Saturday, April 27, 2013

The rain, the Christ the King statue, a walk through Killarney & other things

The shops on Main Street are closed up tight with iron shutters. The entranceways are waiting anxiously to be swept out. There are no sales racks with postcards and half-priced books and sun-faded clothing. The merchants have no coin.

I walk to Kenmare Place and sit on the stone wall, and study the old jarveys with their stretched-out sweaters and their pants with tattered cuffs. They are feeding and brushing their horses, preparing for a day of riding their jaunting cars through the bumpy paths of Killarney National Park.

Nearby, the statue of Christ the King studies me. He is looking quite dapper among the smell of horse manure and man sweat. Beyond Christ lies the Killarney House Gardens: the beech, lime, and walnut trees standing tall and thick; the fading rhododendrons, roses and azaleas, which are bushed after blooming so heavily in the spring; the arched cherry drive where the ugly lovers walk together.

In the distance, clouds are festering in MacGillycuddy's Reeks. The breeze does not hint at rain, but these incoming dark clouds certainly do. Killarney has done nothing but perspire the six days I have been here—I hope the rain will hold off. I have observed the good folks here while precipitation falls and it doesn't irk them. They merely hold a hand out, catch a raindrop, rub it between their palms, and say, "'Tis a soft auld day." Soft, and bothersome.

Wednesday, April 24, 2013

Music from the unrealized film script

Us someones who string together a few words every now and then generally believe that the everyday masterworks we hammer out serve a secondary purpose of preparing us for more terribly ambitious endeavors. We write small because one day we'd like to write big.

So I had this idea for a screenplay! (That was the opening to my query letter; really.) This was long ago; I've since shelved it, chiefly because it didn't feature shape-shifting vampires, it wasn't an ensemble rom-com, and it wouldn't exactly work in 3D. It goes like this: Four Bostonians spend a month in Ireland after one is given an inheritance. That's it. Brush your tongue along your cheek; can you feel the hook in your mouth?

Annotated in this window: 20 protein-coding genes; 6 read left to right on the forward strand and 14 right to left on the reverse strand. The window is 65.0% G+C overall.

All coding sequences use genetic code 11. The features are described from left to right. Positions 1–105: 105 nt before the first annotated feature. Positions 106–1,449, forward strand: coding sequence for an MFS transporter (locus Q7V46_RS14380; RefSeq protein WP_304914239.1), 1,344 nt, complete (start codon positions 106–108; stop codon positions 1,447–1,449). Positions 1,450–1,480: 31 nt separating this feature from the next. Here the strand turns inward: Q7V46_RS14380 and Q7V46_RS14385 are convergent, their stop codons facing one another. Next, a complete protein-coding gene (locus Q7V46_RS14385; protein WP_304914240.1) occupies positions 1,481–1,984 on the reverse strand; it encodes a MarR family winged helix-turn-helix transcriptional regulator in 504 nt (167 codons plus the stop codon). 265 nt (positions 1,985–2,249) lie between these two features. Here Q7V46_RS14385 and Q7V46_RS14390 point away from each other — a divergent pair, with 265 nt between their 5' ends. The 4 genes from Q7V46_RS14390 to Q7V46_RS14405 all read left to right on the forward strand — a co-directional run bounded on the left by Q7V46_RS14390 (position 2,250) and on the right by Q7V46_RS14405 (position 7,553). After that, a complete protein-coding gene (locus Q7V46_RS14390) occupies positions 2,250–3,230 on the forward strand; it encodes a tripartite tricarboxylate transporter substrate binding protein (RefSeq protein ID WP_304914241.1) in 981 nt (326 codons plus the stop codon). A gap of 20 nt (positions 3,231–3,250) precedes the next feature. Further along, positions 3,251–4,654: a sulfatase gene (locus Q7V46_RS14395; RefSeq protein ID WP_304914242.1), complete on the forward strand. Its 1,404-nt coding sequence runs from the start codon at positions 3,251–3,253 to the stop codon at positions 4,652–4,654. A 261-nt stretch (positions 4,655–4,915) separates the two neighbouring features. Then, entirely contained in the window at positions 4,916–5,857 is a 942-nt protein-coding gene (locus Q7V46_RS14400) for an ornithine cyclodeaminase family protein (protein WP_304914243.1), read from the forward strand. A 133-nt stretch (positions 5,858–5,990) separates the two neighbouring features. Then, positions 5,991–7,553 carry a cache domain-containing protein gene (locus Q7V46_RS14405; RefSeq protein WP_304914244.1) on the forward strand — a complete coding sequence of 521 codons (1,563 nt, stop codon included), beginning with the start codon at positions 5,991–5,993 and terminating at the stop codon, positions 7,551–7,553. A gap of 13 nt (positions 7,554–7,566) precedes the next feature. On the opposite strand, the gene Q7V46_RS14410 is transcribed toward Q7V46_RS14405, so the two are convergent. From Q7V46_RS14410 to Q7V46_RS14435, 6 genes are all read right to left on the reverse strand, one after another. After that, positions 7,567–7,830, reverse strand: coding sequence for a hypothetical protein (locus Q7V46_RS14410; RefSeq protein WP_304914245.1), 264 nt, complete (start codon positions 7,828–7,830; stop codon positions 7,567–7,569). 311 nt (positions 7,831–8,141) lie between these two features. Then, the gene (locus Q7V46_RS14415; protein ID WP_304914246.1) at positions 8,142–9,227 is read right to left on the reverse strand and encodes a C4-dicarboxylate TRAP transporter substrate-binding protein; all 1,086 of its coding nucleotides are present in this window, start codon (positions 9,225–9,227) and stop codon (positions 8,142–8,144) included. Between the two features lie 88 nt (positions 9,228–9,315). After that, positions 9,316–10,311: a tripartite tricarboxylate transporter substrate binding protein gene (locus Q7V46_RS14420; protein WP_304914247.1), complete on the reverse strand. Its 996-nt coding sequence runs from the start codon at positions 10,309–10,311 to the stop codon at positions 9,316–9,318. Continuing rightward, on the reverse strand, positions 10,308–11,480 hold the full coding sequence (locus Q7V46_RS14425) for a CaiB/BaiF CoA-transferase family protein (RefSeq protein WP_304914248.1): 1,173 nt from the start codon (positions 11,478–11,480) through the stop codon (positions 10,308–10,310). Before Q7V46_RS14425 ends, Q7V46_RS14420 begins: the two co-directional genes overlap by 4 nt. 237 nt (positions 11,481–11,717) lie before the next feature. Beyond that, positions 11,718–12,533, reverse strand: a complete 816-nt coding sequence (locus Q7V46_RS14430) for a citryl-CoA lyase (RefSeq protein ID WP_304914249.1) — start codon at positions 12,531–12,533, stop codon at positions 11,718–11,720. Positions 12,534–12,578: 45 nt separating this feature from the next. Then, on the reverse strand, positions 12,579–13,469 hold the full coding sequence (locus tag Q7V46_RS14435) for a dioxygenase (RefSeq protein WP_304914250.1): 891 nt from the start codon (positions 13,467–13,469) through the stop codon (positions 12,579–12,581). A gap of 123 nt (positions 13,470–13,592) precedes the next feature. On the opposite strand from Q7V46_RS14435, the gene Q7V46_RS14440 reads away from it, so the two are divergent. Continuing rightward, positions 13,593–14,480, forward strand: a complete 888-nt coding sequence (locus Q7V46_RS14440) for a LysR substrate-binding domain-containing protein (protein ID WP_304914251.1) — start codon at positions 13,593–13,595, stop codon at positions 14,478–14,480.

I never determined if the inheritance was a heap of money which was used to purchase a thatched-roof cottage or if the inheritance was a parcel of land with a thatched-roof cottage, or if the inheritance was left by a deceased father or a deceased grandfather or a deceased great-grandaunt who was the concubine of Arthur Guinness. The intended setting was the Irish west coast, simply because I've been to some portion of the west coast on every trip I've taken to Ireland. The candidates for the setting were scribbled down somewhere, possibly on a bar coaster: Clifden, Dingle, Donegal, Kilronan, Kinsale. In the end, Kilronan prevailed, primarily because Inishmore's isolation echoed the isolation of the four protagonists. Each one has skeletons and demons and ghosts he wrestles with; each one is on shaky ground with a loved one back home; each one is horribly clich├ęd. At some point during the 107 minutes of this fucking masterpiece each protagonist is faced with a two-roads-diverged-in-a-yellow-wood moment and forced to choose one path. Some take the road less traveled by and it makes all the difference. Some take the road less traveled by and it makes no difference whatsoever. Some merely throw up in the weeds between the two roads, and then turn around and teeter-totter back to the pub.

Anyway, despite never developing key narrative details and crucial character traits, I knew this flick would include a music montage about two-thirds of the way through and the song would be Van Morrison's "Purple Heather" (all six goddamn minutes of it). The montage would show our protagonists: putting the finishing touches on home improvements (oh yeah, the thatched roof cottage they inherit is a total fixer-upper; I forgot to mention that); making calls to loved ones back in the States on pay phones in the misty rain; sitting in the pub, sharing pints with locals who pretend to have adopted them into their inner circles; ambling down crooked, sheep-strewn rural lanes; standing, hands in pockets, cigarettes dangling from lips, watching the sun set over the ocean and marveling at how the sun doesn't set like that back home.

The montage would be stupid, drawn-out, and poignant, all at the same time. The montage would make you loathe the movie, but also have you make a conscious decision to include more Van Morrison in your life.

Friday, April 19, 2013

Exultant and voluminous